Sunday, October 7, 2007

Eugene "Silent" Hairston- Boxer

This week I chose Gene "Silent" Hairston for my Deaf Hero profile. He was born in Harlem in 1930, and became deaf from spinal meningitis when he was only twelve months old. As a child he attended a public "deaf" school, then dropped out in order to take care of his younger brothers and sisters. After working at several odd jobs, he decided to try fighting like his boyhood hero Joe Louis.

Each morning for six months he showed up at the Tremont Fighting Club in the Bronx with a note saying he wanted to fight. At first the owners of the club refused to allow him to fight because of his deafness, but they eventually gave in. He fought so well they decided to train him.
As an amateur Hairston quickly moved up the ranks and won two impressive titles: New York Golden Gloves Champion, 137lb Welterweight Open Division; and Chicago Intercity Golden Gloves (147lb.) Welterweight Champion. He lost only one out of sixty-one amateur bouts. Then he started playing professionally. During his professional boxing career he recorded forty-five wins, twenty-four knock-outs, thirteen losses and five draws, and he went up against some of the toughest Middleweights in the world including Jake LaMotta (aka Raging Bull) who beat him only after ten grueling rounds. He became known as second best in the world. He was quite possibly the only one who could have beat Sugar Ray Robinson, but due to eye injury he had to give up boxing at age twenty-two and never got a chance to fight Sugar Ray.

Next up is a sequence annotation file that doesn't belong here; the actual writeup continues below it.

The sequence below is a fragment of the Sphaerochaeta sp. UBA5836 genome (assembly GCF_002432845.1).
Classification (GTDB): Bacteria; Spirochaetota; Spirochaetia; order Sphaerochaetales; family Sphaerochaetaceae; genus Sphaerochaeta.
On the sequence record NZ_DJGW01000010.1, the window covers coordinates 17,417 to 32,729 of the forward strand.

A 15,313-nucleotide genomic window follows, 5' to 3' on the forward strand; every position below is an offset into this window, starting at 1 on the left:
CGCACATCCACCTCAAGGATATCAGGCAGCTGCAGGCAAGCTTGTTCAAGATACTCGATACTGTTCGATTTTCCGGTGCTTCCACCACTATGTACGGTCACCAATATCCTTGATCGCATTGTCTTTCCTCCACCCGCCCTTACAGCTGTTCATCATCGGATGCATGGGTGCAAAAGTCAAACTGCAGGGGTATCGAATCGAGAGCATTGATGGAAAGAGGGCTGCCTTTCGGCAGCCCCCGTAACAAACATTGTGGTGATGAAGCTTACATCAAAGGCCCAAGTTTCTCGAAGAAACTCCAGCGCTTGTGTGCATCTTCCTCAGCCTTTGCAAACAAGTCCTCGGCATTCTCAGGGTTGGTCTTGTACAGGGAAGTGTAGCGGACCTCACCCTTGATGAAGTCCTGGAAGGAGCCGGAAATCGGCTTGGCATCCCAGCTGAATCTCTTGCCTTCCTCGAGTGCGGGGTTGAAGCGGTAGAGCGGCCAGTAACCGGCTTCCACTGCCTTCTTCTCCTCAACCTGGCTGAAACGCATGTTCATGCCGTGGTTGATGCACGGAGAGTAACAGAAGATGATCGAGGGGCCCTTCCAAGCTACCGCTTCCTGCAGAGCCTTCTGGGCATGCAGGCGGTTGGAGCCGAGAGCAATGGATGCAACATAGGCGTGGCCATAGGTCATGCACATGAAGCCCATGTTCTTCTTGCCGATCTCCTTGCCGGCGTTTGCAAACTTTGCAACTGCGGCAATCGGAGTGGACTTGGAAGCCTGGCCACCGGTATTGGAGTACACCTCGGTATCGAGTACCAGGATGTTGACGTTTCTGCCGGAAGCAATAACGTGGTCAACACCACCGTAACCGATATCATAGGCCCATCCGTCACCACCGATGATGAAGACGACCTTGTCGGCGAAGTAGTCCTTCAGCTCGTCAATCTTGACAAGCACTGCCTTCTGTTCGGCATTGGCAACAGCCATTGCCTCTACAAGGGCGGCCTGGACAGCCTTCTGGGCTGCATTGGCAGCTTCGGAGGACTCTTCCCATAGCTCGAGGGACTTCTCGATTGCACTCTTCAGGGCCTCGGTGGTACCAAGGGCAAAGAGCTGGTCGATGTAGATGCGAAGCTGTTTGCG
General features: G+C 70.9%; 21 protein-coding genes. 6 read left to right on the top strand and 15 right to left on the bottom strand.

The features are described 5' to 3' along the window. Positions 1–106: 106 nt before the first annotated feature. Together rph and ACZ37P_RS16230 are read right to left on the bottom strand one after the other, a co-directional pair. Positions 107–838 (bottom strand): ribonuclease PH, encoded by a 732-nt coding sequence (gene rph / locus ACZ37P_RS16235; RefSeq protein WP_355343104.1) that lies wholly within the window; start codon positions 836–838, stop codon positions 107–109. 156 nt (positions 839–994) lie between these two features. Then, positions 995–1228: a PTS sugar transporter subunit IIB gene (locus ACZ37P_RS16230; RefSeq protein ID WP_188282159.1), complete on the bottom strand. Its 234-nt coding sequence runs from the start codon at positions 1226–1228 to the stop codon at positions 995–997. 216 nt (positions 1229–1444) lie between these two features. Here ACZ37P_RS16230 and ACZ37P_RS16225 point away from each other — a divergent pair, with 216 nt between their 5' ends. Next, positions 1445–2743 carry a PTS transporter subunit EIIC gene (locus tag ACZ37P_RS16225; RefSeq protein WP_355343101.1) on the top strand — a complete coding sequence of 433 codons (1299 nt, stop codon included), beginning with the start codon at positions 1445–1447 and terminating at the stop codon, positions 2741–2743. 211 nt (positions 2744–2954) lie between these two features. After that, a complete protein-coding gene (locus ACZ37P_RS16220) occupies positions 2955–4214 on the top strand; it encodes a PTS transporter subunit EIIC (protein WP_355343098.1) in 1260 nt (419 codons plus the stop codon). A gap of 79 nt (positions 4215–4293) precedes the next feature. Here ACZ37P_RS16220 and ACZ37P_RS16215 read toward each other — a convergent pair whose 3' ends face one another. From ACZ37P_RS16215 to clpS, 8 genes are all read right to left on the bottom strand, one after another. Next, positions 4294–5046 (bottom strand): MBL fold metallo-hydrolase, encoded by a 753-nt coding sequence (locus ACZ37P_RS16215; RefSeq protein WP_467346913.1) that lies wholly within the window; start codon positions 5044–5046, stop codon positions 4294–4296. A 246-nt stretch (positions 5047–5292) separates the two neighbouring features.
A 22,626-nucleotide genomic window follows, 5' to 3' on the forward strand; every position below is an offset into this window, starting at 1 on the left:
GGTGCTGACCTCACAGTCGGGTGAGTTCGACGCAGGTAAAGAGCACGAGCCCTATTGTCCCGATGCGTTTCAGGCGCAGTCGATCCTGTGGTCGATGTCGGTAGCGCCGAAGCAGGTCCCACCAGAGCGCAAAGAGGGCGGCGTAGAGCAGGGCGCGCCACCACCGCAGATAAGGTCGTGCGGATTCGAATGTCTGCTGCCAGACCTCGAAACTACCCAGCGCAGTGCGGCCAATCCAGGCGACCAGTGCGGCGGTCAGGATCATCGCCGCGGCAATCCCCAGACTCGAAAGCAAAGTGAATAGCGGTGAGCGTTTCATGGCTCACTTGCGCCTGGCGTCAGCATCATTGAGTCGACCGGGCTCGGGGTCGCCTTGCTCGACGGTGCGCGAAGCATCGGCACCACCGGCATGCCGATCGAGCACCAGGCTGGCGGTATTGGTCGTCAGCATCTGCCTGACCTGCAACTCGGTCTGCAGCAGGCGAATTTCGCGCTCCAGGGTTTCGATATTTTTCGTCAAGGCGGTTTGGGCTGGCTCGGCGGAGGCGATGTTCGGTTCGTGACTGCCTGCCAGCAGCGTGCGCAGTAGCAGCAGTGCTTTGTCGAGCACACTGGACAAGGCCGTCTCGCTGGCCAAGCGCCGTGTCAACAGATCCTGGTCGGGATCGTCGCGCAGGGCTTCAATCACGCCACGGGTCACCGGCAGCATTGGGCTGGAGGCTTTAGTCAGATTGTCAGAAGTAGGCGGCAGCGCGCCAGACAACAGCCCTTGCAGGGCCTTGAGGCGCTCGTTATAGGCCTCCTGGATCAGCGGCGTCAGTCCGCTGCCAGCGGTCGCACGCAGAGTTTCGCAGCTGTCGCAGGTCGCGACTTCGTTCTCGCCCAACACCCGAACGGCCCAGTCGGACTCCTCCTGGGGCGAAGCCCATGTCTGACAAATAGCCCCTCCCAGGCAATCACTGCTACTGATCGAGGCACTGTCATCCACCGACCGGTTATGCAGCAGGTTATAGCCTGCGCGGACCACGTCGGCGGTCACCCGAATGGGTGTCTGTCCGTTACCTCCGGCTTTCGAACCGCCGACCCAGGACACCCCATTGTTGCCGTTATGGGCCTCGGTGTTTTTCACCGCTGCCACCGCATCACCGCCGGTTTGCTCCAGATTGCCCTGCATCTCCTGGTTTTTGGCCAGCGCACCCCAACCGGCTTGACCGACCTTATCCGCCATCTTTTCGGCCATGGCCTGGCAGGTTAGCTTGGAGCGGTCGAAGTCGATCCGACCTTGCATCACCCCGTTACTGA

Though he never asked for special accommodations for his deafness, it was because of Gene "Silent" Hairston that boxing arenas added flashing lights to their ring posts. Other boxers also found the flashing lights helpful, so boxing arenas continued to provide these flashing lights long after Hairston left the ring for good.


Cindy said...

I like reading about all these deaf heroes!! Your summaries are so interesting that even a non-sports fan like me can enjoy learning about deaf athletes.



Anonymous said...

I just watched a rebroadcast of the Jake LaMotta vs "Silent" Hairston fight. I believe the year was 1952. Hairston must have sustained his eye injury later that year. Although LaMotta won the fight on a unanimous decision, I found that Hairston was an amazing boxer. His legs were strong into the 10th round and he had lightning speed and powerful punching. He fought as easily from the outside as he did on the inside. LaMotta's best punch was supposed to be his Left Hook, but Hairston was his equal with his on hook. It was almost like watching Casius Clay a decade or so ahead of his time. I swear I saw him duplicate some of the leg quick back and forth moves so common with Clay/Ali. I tuned in on the fight in the 6th round so I missed the 1st half. LaMotta definitely did not walk over Hairston. I did not know the outcome ahead of time and there were several times I really thought Hairston was going to knowck out LaMotta. I also did not know that Hairston was deaf while I was watching the fight. I don't think you will be able to discern that from watching the fight. If you get a chance to view this on Classic Boxing be sure and watch it. Bill Ryan Sparks, Nevada

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